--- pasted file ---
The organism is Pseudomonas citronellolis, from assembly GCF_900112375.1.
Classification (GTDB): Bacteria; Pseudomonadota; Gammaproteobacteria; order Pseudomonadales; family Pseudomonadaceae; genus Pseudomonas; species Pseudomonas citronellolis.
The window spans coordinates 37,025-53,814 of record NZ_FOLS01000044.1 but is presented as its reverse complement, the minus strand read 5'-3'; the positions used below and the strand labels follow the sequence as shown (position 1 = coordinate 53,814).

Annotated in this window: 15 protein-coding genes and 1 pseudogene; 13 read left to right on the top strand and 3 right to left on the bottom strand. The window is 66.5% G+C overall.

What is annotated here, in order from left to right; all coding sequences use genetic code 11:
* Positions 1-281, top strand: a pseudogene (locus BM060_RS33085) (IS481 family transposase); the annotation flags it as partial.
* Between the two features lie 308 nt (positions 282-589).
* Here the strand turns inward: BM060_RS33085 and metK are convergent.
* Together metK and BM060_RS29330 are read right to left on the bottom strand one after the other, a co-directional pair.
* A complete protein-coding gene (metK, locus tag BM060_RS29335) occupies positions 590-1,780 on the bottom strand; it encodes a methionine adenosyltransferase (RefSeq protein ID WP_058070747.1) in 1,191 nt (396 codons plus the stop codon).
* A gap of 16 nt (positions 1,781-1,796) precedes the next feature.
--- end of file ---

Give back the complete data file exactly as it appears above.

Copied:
The organism is Pseudomonas citronellolis, from assembly GCF_900112375.1.
Classification (GTDB): Bacteria; Pseudomonadota; Gammaproteobacteria; order Pseudomonadales; family Pseudomonadaceae; genus Pseudomonas; species Pseudomonas citronellolis.
The window spans coordinates 37,025-53,814 of record NZ_FOLS01000044.1 but is presented as its reverse complement, the minus strand read 5'-3'; the positions used below and the strand labels follow the sequence as shown (position 1 = coordinate 53,814).

Annotated in this window: 15 protein-coding genes and 1 pseudogene; 13 read left to right on the top strand and 3 right to left on the bottom strand. The window is 66.5% G+C overall.

What is annotated here, in order from left to right; all coding sequences use genetic code 11:
* Positions 1-281, top strand: a pseudogene (locus BM060_RS33085) (IS481 family transposase); the annotation flags it as partial.
* Between the two features lie 308 nt (positions 282-589).
* Here the strand turns inward: BM060_RS33085 and metK are convergent.
* Together metK and BM060_RS29330 are read right to left on the bottom strand one after the other, a co-directional pair.
* A complete protein-coding gene (metK, locus tag BM060_RS29335) occupies positions 590-1,780 on the bottom strand; it encodes a methionine adenosyltransferase (RefSeq protein ID WP_058070747.1) in 1,191 nt (396 codons plus the stop codon).
* A gap of 16 nt (positions 1,781-1,796) precedes the next feature.